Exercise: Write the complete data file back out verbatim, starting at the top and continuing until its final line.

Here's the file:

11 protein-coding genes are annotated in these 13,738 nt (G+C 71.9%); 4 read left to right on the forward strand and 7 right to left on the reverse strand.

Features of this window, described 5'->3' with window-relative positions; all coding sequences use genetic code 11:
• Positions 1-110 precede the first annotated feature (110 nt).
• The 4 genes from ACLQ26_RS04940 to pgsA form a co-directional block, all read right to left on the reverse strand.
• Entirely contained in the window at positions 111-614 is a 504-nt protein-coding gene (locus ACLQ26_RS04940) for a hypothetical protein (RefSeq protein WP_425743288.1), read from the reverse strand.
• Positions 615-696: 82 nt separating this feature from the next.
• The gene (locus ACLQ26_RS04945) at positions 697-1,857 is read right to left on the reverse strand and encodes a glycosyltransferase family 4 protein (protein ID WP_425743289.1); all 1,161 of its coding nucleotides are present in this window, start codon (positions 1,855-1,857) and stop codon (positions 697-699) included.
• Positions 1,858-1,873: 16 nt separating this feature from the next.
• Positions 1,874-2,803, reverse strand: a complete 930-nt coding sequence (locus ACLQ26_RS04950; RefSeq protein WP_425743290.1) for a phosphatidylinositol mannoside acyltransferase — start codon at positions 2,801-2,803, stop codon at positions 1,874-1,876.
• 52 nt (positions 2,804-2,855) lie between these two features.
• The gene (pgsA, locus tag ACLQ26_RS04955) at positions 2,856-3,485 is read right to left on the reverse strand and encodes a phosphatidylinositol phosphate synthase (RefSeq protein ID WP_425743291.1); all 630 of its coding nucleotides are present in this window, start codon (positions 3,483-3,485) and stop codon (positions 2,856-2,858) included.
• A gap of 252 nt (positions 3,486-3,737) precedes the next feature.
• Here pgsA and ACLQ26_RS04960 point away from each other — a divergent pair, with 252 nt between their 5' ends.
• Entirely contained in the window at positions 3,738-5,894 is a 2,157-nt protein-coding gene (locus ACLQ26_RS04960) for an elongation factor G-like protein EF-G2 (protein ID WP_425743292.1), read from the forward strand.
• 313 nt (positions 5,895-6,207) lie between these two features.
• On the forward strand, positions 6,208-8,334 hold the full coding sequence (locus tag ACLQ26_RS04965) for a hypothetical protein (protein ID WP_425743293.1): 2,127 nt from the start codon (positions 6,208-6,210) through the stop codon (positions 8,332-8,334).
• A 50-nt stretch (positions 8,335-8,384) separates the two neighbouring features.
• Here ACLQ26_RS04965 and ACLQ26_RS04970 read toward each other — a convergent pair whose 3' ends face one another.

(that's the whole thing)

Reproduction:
11 protein-coding genes are annotated in these 13,738 nt (G+C 71.9%); 4 read left to right on the forward strand and 7 right to left on the reverse strand.

Features of this window, described 5'->3' with window-relative positions; all coding sequences use genetic code 11:
• Positions 1-110 precede the first annotated feature (110 nt).
• The 4 genes from ACLQ26_RS04940 to pgsA form a co-directional block, all read right to left on the reverse strand.
• Entirely contained in the window at positions 111-614 is a 504-nt protein-coding gene (locus ACLQ26_RS04940) for a hypothetical protein (RefSeq protein WP_425743288.1), read from the reverse strand.
• Positions 615-696: 82 nt separating this feature from the next.
• The gene (locus ACLQ26_RS04945) at positions 697-1,857 is read right to left on the reverse strand and encodes a glycosyltransferase family 4 protein (protein ID WP_425743289.1); all 1,161 of its coding nucleotides are present in this window, start codon (positions 1,855-1,857) and stop codon (positions 697-699) included.
• Positions 1,858-1,873: 16 nt separating this feature from the next.
• Positions 1,874-2,803, reverse strand: a complete 930-nt coding sequence (locus ACLQ26_RS04950; RefSeq protein WP_425743290.1) for a phosphatidylinositol mannoside acyltransferase — start codon at positions 2,801-2,803, stop codon at positions 1,874-1,876.
• 52 nt (positions 2,804-2,855) lie between these two features.
• The gene (pgsA, locus tag ACLQ26_RS04955) at positions 2,856-3,485 is read right to left on the reverse strand and encodes a phosphatidylinositol phosphate synthase (RefSeq protein ID WP_425743291.1); all 630 of its coding nucleotides are present in this window, start codon (positions 3,483-3,485) and stop codon (positions 2,856-2,858) included.
• A gap of 252 nt (positions 3,486-3,737) precedes the next feature.
• Here pgsA and ACLQ26_RS04960 point away from each other — a divergent pair, with 252 nt between their 5' ends.
• Entirely contained in the window at positions 3,738-5,894 is a 2,157-nt protein-coding gene (locus ACLQ26_RS04960) for an elongation factor G-like protein EF-G2 (protein ID WP_425743292.1), read from the forward strand.
• 313 nt (positions 5,895-6,207) lie between these two features.
• On the forward strand, positions 6,208-8,334 hold the full coding sequence (locus tag ACLQ26_RS04965) for a hypothetical protein (protein ID WP_425743293.1): 2,127 nt from the start codon (positions 6,208-6,210) through the stop codon (positions 8,332-8,334).
• A 50-nt stretch (positions 8,335-8,384) separates the two neighbouring features.
• Here ACLQ26_RS04965 and ACLQ26_RS04970 read toward each other — a convergent pair whose 3' ends face one another.